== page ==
So you are buying your first machine! Or maybe you’re just buying your latest machine.
Either way, the process is basically the same. If you already have a machine, then perhaps you know more of what you want – or don’t want! Here are the things to consider when buying a sewing machine.
Kinds of machines available
The first question you want to ask is, what kind of sewing do I want to do? Serging? Fancy embroidery? Regular dressmaking or quilting?
Look at the side seams on the knit top you are wearing right now and you will see that the seams are probably about ¼ inch wide and completely covered with thread so they will not ravel out. That was done with a serger. If you want to serge the seams, then you will need to buy a separate machine called a serger.
Another popular machine is the fancy embroidery machine. It is computerized and will follow the pattern you have programed into the computer. Some regular machines do a little of this, but there are machines that are bigger and have a hoop attached, on which you stretch the fabric, much like doing hand embroidery. The nicest of these embroidery machines can cost up to $10,000!
Many of the less expensive regular machines will do some embroidery work. My regular machine has one alphabet font with no size variation and about 28 special stitches.
However, the possibilities are almost endless with an embroidery machine.
Since most of us can’t pay a used car price for an embroidery machine, the rest of this article will mostly deal with regular sewing machines.
Machines vary widely in price, so how much can you spend? $100 or $10,000? You can buy a fairly decent machine at a discount retail store (like Walmart) or you can go to a sewing machine store and pay more. What you get in the end really does vary, and you should think about this when you decide where to shop. At discount retail stores, you can get a basic machine – which is good for a starter machine – but from my experience, a $100 machine will not last very long or give you consistent good stitches. Pay a little more and you get a little more. The cheaper they are, the more parts will be made of plastic, and then they will break sooner. However, I bought a Brother machine ($250.00) at one of those discount retail stores and used it when I taught sewing classes once a week for 5 years. I sold it to one of my students at the end of that time and it was still a great machine.
A very basic machine goes forward and backwards and zigzags. However, there are literally hundreds of different special stitches and feet available. Your choice depends on what you think you will use and how many you are willing to pay for.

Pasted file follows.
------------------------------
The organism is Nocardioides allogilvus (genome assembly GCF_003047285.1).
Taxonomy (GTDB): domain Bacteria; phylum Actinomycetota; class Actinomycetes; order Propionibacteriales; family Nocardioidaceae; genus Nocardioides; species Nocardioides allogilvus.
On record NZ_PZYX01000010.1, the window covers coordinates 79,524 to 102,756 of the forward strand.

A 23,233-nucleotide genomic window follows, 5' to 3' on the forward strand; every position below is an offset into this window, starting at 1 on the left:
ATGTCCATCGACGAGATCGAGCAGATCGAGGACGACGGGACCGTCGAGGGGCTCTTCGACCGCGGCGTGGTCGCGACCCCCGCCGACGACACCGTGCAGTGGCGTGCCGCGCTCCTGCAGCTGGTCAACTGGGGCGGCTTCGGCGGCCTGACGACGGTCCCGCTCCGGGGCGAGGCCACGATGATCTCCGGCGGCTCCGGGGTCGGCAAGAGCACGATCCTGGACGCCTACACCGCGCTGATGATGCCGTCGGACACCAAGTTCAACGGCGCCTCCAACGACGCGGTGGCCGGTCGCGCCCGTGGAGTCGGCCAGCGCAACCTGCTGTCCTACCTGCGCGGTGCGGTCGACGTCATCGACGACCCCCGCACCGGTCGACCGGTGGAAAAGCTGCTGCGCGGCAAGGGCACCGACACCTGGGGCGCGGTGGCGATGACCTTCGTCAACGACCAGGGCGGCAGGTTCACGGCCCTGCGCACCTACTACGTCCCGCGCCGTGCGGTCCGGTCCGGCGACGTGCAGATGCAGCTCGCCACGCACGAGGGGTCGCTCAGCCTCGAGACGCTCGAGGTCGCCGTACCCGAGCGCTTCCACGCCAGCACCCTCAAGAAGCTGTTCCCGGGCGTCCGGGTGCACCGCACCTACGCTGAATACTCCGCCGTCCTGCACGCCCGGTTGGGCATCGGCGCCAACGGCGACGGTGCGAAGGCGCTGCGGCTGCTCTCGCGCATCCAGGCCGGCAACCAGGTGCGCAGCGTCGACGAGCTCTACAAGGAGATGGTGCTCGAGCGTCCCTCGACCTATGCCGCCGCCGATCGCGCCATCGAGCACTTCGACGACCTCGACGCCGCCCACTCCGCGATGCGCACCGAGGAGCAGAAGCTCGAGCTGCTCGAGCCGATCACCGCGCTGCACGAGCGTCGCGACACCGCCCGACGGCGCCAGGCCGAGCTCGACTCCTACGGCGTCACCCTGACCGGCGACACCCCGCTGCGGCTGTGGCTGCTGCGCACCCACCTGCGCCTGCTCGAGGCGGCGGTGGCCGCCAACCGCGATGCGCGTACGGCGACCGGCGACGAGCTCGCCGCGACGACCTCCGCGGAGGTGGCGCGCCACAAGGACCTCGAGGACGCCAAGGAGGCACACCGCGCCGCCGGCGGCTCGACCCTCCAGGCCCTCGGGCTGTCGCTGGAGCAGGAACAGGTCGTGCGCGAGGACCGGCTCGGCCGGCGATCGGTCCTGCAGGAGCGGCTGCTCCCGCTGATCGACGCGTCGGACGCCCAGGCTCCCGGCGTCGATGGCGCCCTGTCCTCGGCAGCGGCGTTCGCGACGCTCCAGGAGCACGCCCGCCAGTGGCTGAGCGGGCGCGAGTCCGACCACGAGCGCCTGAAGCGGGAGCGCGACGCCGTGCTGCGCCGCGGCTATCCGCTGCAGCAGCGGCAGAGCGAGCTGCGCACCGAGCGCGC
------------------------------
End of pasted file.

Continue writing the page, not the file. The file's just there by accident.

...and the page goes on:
Another factor to consider is which feet come with the machine. My expensive Bernina machine came with a walking foot (I use this often when quilting or sewing heavier fabrics), but when I bought the cheaper machine, it cost me $60.00 extra for the walking foot).
For me, one consideration I used when buying my machine was the weight. I cannot carry around a 50-pound machine, whereas my cheap little Brother weighed only about 18 pounds. If you are hauling your machine to class, this may be something to consider.
For me, an important thing to have with a new machine is lessons on how to use it. I am an experienced sewer and I was still glad for them. Usually, they are free when you buy the machine and they show you all the features and tricks for using your new machine. A big discount retail store, however, usually does not give lessons.
Do you want to buy new or used?
That’s up to you. Many people begin with an old hand-me-down from their mother or Great Aunt Lizzie. In fact, I still have an old straight-stitch Singer made in 1952. It works great for many projects and I would never sell it!
Think about what kind of machine you want, what kind of sewing you will realistically be doing and how much you can afford to spend.
Be sure you also talk to your friends who sew.
Check out online reviews (like Consumer Reports or Amazon)
Go into the stores that sell machines and test-drive them. Before you go in, figure out how much you can spend and what features are important to you. Then ask all the questions you can possibly think of. Don’t be embarrassed, even if you haven’t ever sewn before. Test-drive a variety of different makers, too.
(After you get the machine, buy extra bobbins! I feel like I never have enough!)
Now that you’ve got your sewing machine picked out, why not check out all of the cute and creative sewing patterns at youcanmakethis.com?